Quote:
Santa isn't a pretend game. I agree that it is a ritual, but a ritual isn't a pretend game.



Fine--a ritual then. You can have the ritual without the lie.



Quote:
No offense, but your statements are false. Sure, if you knowingly decieve, that's a lie.



BS. Telling your kid "Santa is a fat man with a big white beard in a red suit who lives at the north pole and will fly in his sleigh to bring you presents at Christmas. Those presents under the tree are from Santa, not mom and dad"--that's a lie. That's a deliberate deception. If you think that's good and functional and awesome, OK, that's fine. I don't care if other parents lie to their children about Santa. But let's call a spade a spade here.
MollyGoat is offline  
#52 Old 12-09-2005, 07:22 PM
Veggie Regular
 
slynny's Avatar
 
Join Date: Apr 2003
Posts: 1,647
I guess I don't care if people choose to create great stories about Santa.... and I think a lot of people go way overboard. What I think is ridiculous is that a lot of these people are the same Christians putting up signs in there yards ( Keep Christ in Christmas).
slynny is offline  
#53 Old 12-09-2005, 07:33 PM
Veggie Regular
 
Marie's Avatar
 
Join Date: Feb 2003
Posts: 10,153
Is it lying to tell kids that stores have locked boxes for bad kids.. so they better be good or the store person will stick them in one?
Marie is offline  
#54 Old 12-09-2005, 08:42 PM
Banned
 
Tame's Avatar
 
Join Date: Oct 2001
Posts: 13,022
Quote:
Originally Posted by Marie View Post

Is it lying to tell kids that stores have locked boxes for bad kids.. so they better be good or the store person will stick them in one?





If that's wrong, I don't want to be right.



<<<Laughing his ass off at the folks on their high horses about not lying to kids.
Tame is offline  
#55 Old 12-09-2005, 09:15 PM
Veggie Regular
 
Skylark's Avatar
 
Join Date: Nov 2001
Posts: 15,684
Quote:
Originally Posted by MollyGoat View Post

I think you're using semantics ("what's really true/real?" etc) to obscure facts, yes. In this case, the fact that parents who tell their children that Santa is real in the sense of being a true person who comes down their chimney to leave presents at Christmas are lying.



I shortened your post to quote it because it was so long, but I absolutely loved this post.



Santa was never presented as literally real to me. My parents' logic was that they didn't want to lie to us knowingly, and there was little benefit to the ruse. The most annoying part was that I was sworn to secrecy that Santa wasn't a literal being! When the neighbor kids talked about all the presents Santa would bring them, I was under strict orders by my parents to pretend not to hear them and change the subject.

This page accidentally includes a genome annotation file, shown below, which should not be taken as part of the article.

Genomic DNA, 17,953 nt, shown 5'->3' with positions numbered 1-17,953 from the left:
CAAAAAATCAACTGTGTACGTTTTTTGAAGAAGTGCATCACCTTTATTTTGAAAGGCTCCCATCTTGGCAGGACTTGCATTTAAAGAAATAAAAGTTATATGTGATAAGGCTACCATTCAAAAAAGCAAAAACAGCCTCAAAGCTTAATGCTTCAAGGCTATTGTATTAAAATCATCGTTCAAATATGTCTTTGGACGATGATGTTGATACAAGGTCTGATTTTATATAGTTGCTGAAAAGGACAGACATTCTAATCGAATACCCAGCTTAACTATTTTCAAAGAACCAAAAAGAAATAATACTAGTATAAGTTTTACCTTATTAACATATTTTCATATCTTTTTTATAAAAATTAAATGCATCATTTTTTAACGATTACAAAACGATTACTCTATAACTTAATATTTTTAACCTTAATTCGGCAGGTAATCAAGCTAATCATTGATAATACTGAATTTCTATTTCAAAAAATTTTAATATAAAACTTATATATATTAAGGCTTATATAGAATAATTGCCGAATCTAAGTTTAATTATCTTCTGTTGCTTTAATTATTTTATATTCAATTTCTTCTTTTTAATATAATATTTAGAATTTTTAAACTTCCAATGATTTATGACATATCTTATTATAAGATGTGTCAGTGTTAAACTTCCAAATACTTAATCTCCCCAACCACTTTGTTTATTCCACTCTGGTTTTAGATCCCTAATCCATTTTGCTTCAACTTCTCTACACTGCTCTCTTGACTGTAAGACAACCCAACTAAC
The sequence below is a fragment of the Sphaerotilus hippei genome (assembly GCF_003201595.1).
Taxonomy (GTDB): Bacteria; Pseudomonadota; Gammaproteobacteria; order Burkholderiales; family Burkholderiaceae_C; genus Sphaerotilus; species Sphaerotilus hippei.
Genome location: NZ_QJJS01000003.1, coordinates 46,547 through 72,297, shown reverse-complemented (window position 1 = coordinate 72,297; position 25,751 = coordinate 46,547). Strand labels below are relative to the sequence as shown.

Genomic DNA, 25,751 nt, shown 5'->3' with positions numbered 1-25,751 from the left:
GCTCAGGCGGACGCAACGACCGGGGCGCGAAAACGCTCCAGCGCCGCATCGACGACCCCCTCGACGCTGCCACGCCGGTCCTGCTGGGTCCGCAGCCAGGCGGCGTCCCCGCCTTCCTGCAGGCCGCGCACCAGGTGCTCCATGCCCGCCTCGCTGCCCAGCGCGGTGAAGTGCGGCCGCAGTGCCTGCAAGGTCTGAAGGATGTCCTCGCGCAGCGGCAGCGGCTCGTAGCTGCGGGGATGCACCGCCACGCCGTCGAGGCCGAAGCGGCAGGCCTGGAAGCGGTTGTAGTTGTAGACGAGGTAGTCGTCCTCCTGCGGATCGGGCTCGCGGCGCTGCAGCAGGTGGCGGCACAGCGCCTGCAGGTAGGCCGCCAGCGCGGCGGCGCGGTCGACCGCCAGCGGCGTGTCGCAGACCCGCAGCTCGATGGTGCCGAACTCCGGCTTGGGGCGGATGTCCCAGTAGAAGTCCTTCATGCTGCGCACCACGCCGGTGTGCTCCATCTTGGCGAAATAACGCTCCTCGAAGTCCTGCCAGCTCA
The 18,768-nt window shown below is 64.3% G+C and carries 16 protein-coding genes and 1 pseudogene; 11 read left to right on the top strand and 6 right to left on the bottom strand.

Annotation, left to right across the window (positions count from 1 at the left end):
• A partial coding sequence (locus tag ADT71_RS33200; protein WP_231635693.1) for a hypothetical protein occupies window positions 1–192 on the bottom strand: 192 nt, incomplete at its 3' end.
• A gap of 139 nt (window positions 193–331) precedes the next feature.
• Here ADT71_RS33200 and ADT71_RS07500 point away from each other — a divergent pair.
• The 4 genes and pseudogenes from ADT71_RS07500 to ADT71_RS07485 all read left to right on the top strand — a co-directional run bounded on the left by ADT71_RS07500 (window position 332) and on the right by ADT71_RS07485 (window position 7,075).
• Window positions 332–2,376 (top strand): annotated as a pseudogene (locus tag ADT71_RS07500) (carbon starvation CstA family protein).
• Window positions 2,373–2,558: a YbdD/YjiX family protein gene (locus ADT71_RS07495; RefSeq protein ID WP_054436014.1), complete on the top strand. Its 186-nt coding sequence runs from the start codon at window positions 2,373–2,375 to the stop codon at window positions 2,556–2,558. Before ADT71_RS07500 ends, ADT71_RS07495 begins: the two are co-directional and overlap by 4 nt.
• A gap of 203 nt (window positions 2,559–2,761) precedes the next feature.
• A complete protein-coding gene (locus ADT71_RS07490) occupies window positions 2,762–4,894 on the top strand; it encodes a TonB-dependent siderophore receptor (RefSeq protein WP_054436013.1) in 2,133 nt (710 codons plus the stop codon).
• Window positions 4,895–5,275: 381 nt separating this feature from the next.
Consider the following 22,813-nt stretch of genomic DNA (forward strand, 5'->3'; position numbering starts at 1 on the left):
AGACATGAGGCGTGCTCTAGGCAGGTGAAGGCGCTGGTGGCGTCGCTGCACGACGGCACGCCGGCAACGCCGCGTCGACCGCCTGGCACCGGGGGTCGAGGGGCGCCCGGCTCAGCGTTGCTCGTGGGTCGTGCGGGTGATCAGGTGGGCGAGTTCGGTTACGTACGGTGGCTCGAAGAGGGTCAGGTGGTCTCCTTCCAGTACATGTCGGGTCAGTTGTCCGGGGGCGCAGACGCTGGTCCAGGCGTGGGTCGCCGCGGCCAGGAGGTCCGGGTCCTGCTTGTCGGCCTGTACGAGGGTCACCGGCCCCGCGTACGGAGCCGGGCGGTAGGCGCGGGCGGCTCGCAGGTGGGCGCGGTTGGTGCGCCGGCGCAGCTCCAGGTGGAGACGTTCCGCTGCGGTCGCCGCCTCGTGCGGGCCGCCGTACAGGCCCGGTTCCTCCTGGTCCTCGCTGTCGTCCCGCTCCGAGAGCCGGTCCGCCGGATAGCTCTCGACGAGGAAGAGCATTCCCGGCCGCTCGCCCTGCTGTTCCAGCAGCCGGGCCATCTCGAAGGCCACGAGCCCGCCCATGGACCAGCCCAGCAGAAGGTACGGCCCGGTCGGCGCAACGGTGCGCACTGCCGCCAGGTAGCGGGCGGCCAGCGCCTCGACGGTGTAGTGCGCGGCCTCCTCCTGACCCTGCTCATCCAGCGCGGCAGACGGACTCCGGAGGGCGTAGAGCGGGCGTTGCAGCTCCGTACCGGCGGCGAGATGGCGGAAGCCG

I'll never forget the Christmas when I was about nine, and my grandparents labeled all the presents from them as "From Santa." No one believed in Santa in our house, so it just ticked me off. Being the little bugger I was (and still am, just taller), I took a marker when no one was looking and scratched off "Santa" and put "G & G" (for Grandpa and Grandma). Then I got in trouble.

Q: How many poets does it take to change a light bulb? A: 1001...one to change the bulb, 1000 to say it's already been done.
Skylark is offline  
#56 Old 12-09-2005, 09:56 PM
Newbie
 
GhostUser's Avatar
 
Join Date: Oct 2010
Posts: 0
Quote:
Originally Posted by Tame View Post

If that's wrong, I don't want to be right.



<<<Laughing his ass off at the folks on their high horses about not lying to kids.



Yeah, I mean really! If you have not experienced kids, then you do not know how you would act like in this time. I used to be on a high horse before I had kids, thinking that, I would never do this or that. But it is oh so silly now to me. My kids are older, but my step-daughter still believes, so we will keep that fun tradition in our house. We help carry on generations of fun Christmas times.
GhostUser is offline  
#57 Old 12-09-2005, 10:10 PM
Veggie Regular
 
MollyGoat's Avatar
 
Join Date: Sep 2003
Posts: 4,159
Quote:
Originally Posted by skylark View Post

I'll never forget the Christmas when I was about nine, and my grandparents labeled all the presents from them as "From Santa." No one believed in Santa in our house, so it just ticked me off. Being the little bugger I was (and still am, just taller), I took a marker when no one was looking and scratched off "Santa" and put "G & G" (for Grandpa and Grandma). Then I got in trouble.



That's funny.



Quote:
Originally Posted by goettling View Post